The Quiet in the Land: Everyday Life, Contemporary Art, and the Shakers: A Conversation with Janet A. Kaplan

Article excerpt

During the summer of 1996, ten artists from Asia, Australia, Europe, and North America participated in month-long residencies at the last active Shaker community in the world, in Sabbathday Lake, Maine. This experience was the first phase of an ongoing project entitled "The Quiet in the Land," conceived and organized by the contemporary art curator and art historian France Morin. The artists were Janine Antoni, Domenico de Clario, Adam Fuss, Mona Hatoum, Sam Samore, Jana Sterbak, Kazumi Tanaka, Wolfgang Tillmans, Nari Ward, and Chen Zhen. The Shakers who were their hosts included Sister Marie Burgess, Sister June Carpenter, Sister Frances A. Carr, Sister Minnie Greene, the late Sister Ruth Nutter, Brother Alistair Bate, Brother Arnold Hadd, and Brother Wayne Smith. The onsite project coordinator was Tony Guerrero.

Before the commencement of the project, each artist visited the Shaker community. During the residencies, they lived, worked, shared meals, and worshipped with the Shakers; they experienced Shaker culture and its celebration of the aesthetics of everyday life. The artists drew on that experience to create works as diverse as sound recordings, oil paintings, photographs, sculptural installations, and videotapes. These works were exhibited at the Institute of Contemporary Art in Portland, Maine, from August 9 to September 21, 1997. In addition, a symposium was presented that summer at the Meeting House in the Shaker Village. An exhibition of the artists' works will be presented at the Institute of Contemporary Art in Boston from June 9 to September 20, i998. In 2000 an exhibition at the Museum of American Folk Art in New York will feature their works alongside historical Shaker works selected by the artists from the collections of the Hancock Shaker Village in Pittsfield, Massachusetts, and the Shaker Museum and Library in Old Chatham, New York.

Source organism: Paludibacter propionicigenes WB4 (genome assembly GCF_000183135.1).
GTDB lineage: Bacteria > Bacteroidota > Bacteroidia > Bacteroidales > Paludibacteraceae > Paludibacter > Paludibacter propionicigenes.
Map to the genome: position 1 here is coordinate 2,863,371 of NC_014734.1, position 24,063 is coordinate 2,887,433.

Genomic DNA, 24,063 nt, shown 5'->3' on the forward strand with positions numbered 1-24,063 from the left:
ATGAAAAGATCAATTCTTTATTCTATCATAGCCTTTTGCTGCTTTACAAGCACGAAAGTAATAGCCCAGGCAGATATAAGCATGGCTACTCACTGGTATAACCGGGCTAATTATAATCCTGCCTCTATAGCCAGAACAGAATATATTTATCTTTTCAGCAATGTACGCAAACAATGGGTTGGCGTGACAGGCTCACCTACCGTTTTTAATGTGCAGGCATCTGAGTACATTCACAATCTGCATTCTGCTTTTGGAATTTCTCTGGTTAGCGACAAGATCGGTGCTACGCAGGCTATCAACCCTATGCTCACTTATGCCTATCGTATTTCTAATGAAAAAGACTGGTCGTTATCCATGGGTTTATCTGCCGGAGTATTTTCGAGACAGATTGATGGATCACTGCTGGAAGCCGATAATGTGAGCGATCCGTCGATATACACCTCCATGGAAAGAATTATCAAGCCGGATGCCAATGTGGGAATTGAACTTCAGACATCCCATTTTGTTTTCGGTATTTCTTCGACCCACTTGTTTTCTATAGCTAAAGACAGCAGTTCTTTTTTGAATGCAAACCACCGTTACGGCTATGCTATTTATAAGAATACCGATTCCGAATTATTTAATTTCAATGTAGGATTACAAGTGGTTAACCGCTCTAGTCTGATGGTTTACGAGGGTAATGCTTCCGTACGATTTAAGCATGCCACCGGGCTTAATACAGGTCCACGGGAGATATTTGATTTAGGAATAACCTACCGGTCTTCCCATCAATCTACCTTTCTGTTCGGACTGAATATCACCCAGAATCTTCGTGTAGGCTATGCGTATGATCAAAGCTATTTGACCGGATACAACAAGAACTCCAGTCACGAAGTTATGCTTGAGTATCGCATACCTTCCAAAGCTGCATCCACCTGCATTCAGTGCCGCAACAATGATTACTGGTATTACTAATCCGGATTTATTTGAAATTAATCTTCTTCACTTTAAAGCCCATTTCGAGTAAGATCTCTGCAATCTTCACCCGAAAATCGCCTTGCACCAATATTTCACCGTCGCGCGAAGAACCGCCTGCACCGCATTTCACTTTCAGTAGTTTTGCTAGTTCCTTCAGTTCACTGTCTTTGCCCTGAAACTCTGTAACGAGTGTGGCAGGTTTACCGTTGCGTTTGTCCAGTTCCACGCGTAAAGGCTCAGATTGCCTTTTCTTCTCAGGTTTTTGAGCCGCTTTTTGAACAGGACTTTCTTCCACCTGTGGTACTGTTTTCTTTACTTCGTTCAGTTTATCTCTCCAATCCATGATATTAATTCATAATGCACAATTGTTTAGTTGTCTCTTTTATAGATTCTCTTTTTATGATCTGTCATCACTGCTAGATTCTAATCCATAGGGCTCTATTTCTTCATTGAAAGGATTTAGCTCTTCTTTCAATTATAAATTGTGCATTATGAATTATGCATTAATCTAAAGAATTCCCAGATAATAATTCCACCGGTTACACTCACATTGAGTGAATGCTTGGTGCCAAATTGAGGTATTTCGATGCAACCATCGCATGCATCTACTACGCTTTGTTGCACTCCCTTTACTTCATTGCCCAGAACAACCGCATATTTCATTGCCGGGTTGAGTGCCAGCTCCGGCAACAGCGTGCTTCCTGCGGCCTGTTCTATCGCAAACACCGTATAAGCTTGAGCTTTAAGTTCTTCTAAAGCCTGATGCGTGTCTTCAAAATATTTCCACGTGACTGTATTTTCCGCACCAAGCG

Morin has written that "The Quiet in the Land" sought "to probe conventional notions of gender, work and spirituality, to redefine the making and experiencing of art, and to challenge the widespread belief that art and life exist in separate realms.... Its point of departure and inspiration was the Shakers, people who for over two centuries have stood apart, but not retreated from, dominant cultural practice, and who have lived and worked from an alternative social paradigm at the foundation of which is a belief in the spiritual value of the activities of daily life.... It was a unique encounter; each group, each individual, traveled a great distance in an effort to understand the other. The space that was created and shared between them through these attempts is as important a component of The Quiet in the Land project as the artwork in the exhibition. The Japanese word ma connotes this space between, this interval of fullness and harmony; although it is a concept with endlessly subtle associations, it seems an appropriate metaphor."-Janet A. Kaplan Kaplan: I'd like to begin by asking each of you to talk about why you chose to participate in "The Quiet in the Land" and to describe the work that emerged out of your experience.

Morin: I have been in the art world for more than twenty years, since I cofounded the magazine Parachute in 1975, and had always worked in art institutions until 1994, when I decided to leave my position at the New Museum of Contemporary Art in New York. I had already organized many exhibitions and publications, and I wanted to push the limits of my own profession, to work differently. The Shakers and the artists had a lot of courage to embark on this project. I did not know exactly how it would work. I did not have all the answers. I just knew I had to do it.

Tanaka: I'm a sculptor and an installation artist, and my work reflects my past life in Japan and the experience of coming to the Western world. I chose to participate because I've been working with the memory of my past, and I felt that I needed new experiences to move on to something else. …